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US military refuelling plane flies over Finland a day after Nato announcement

Defence officials were tight-lipped about the symbolic visit of the planes in Finnish airspace, which came as US troops joined exercises in southeast Finland.

Hyökkäyslentokoneen tankkaus ilmassa.
The KC-135 Stratotanker refuelled an A-10 Thunderbolt attack aircraft over Estonia in 2018 as part of the Saber Strike exercise. Image: Valda Kalnina / EPA
Yle News

A day after Finnish leaders announced plans to seek Nato membership, a United States KC-135 Stratotanker flew the length of the country with the intention of refuelling four US military planes in Finnish airspace.

The refuelling plane set off from RAF Mildenhall airbase in southeast England and flew along the Norwegian coast before heading east toward Finnish Lapland.

Around 1 pm, the refuelling plane was flying slowly over southern Lapland at an altitude of about 6,000 metres. The plane eventually left Finnish airspace, heading south toward Estonia, a Nato member since 2004.

The Finnish Defence Forces were tight-lipped about the symbolic visit of the planes in Finnish airspace. It granted a permit for overflight by the planes, which were not to land in Finland.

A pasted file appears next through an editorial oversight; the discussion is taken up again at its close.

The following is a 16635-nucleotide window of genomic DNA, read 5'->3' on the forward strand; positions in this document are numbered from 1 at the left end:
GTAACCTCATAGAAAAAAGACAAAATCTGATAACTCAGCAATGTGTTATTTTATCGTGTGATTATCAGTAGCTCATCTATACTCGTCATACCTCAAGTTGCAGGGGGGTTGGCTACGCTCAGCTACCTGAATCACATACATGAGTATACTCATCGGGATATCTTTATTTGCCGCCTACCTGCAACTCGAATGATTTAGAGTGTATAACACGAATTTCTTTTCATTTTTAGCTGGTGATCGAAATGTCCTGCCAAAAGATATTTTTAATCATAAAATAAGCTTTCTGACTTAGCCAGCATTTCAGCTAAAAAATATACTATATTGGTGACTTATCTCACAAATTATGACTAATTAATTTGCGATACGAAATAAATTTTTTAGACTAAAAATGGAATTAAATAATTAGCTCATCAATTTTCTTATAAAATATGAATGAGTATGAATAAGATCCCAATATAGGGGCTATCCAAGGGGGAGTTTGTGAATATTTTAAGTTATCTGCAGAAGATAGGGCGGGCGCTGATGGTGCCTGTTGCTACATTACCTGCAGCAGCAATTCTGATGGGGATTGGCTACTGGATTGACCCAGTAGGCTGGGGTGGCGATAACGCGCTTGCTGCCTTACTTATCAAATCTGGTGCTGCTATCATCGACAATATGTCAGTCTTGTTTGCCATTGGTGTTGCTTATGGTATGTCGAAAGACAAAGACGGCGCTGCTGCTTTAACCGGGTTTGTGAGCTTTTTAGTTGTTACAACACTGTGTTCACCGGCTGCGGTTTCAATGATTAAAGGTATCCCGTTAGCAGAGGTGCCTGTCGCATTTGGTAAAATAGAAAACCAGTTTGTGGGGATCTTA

According to the US Air Force, A10 attack aircraft are designed to provide close support to ground forces against various targets such as tanks. These planes did not show up on the aviation tracking site Flightradar.

In December, Finland decided to buy 64 F-35A Lightning II fighter jets from US manufacturer Lockheed Martin.

Last week the Finnish Ministry of Defence said a Russian military helicopter was suspected of violating Finnish airspace.

US troops join special forces training in Finland

Also on Friday, about 20 US soldiers began participating in exercises with the Utti Jaeger Regiment in southeastern Finland.

The bilateral Finnish-American exercise is to run until 5 June. It's aimed at boosting the ability of Finnish special forces to work with international partners.

The US troops are taking part in training activities in Kouvola and elsewhere in southern Finland.

The Army Chief of Staff, Lt Col. Janne Sallila, said that the exercise has been long planned and is not linked to Finland's possible accession to Nato.

Meanwhile about 20 soldiers from the Utti Jaeger Regiment were participating in a US-led multinational special forces exercise in Lithuania that ended on Friday.

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